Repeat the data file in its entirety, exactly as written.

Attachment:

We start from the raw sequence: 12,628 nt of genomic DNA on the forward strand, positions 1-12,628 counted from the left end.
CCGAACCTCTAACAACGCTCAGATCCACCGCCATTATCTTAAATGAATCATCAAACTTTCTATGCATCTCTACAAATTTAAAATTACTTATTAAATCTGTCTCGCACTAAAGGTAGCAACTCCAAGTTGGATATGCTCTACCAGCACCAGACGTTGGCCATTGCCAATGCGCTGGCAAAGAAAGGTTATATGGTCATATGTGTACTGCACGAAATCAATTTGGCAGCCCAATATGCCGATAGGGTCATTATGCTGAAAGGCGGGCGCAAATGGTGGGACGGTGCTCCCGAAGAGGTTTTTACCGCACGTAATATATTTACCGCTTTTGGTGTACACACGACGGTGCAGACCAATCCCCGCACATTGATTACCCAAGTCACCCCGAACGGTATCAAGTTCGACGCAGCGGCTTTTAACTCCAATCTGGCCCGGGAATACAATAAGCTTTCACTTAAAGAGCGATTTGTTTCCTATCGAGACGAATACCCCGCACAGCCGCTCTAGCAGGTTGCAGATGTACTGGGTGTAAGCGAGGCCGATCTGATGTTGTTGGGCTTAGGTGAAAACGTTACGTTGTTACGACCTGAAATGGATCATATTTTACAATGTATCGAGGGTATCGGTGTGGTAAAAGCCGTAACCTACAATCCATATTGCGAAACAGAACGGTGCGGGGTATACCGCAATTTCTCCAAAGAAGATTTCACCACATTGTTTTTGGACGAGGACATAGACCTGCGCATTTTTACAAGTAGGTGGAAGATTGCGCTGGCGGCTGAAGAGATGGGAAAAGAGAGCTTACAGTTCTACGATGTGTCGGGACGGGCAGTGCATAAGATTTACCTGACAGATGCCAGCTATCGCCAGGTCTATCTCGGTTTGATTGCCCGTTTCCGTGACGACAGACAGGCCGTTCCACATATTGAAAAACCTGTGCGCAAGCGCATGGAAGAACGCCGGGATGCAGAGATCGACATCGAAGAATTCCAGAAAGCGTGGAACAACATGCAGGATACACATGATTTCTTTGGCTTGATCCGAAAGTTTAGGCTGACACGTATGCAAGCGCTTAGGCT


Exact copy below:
We start from the raw sequence: 12,628 nt of genomic DNA on the forward strand, positions 1-12,628 counted from the left end.
CCGAACCTCTAACAACGCTCAGATCCACCGCCATTATCTTAAATGAATCATCAAACTTTCTATGCATCTCTACAAATTTAAAATTACTTATTAAATCTGTCTCGCACTAAAGGTAGCAACTCCAAGTTGGATATGCTCTACCAGCACCAGACGTTGGCCATTGCCAATGCGCTGGCAAAGAAAGGTTATATGGTCATATGTGTACTGCACGAAATCAATTTGGCAGCCCAATATGCCGATAGGGTCATTATGCTGAAAGGCGGGCGCAAATGGTGGGACGGTGCTCCCGAAGAGGTTTTTACCGCACGTAATATATTTACCGCTTTTGGTGTACACACGACGGTGCAGACCAATCCCCGCACATTGATTACCCAAGTCACCCCGAACGGTATCAAGTTCGACGCAGCGGCTTTTAACTCCAATCTGGCCCGGGAATACAATAAGCTTTCACTTAAAGAGCGATTTGTTTCCTATCGAGACGAATACCCCGCACAGCCGCTCTAGCAGGTTGCAGATGTACTGGGTGTAAGCGAGGCCGATCTGATGTTGTTGGGCTTAGGTGAAAACGTTACGTTGTTACGACCTGAAATGGATCATATTTTACAATGTATCGAGGGTATCGGTGTGGTAAAAGCCGTAACCTACAATCCATATTGCGAAACAGAACGGTGCGGGGTATACCGCAATTTCTCCAAAGAAGATTTCACCACATTGTTTTTGGACGAGGACATAGACCTGCGCATTTTTACAAGTAGGTGGAAGATTGCGCTGGCGGCTGAAGAGATGGGAAAAGAGAGCTTACAGTTCTACGATGTGTCGGGACGGGCAGTGCATAAGATTTACCTGACAGATGCCAGCTATCGCCAGGTCTATCTCGGTTTGATTGCCCGTTTCCGTGACGACAGACAGGCCGTTCCACATATTGAAAAACCTGTGCGCAAGCGCATGGAAGAACGCCGGGATGCAGAGATCGACATCGAAGAATTCCAGAAAGCGTGGAACAACATGCAGGATACACATGATTTCTTTGGCTTGATCCGAAAGTTTAGGCTGACACGTATGCAAGCGCTTAGGCT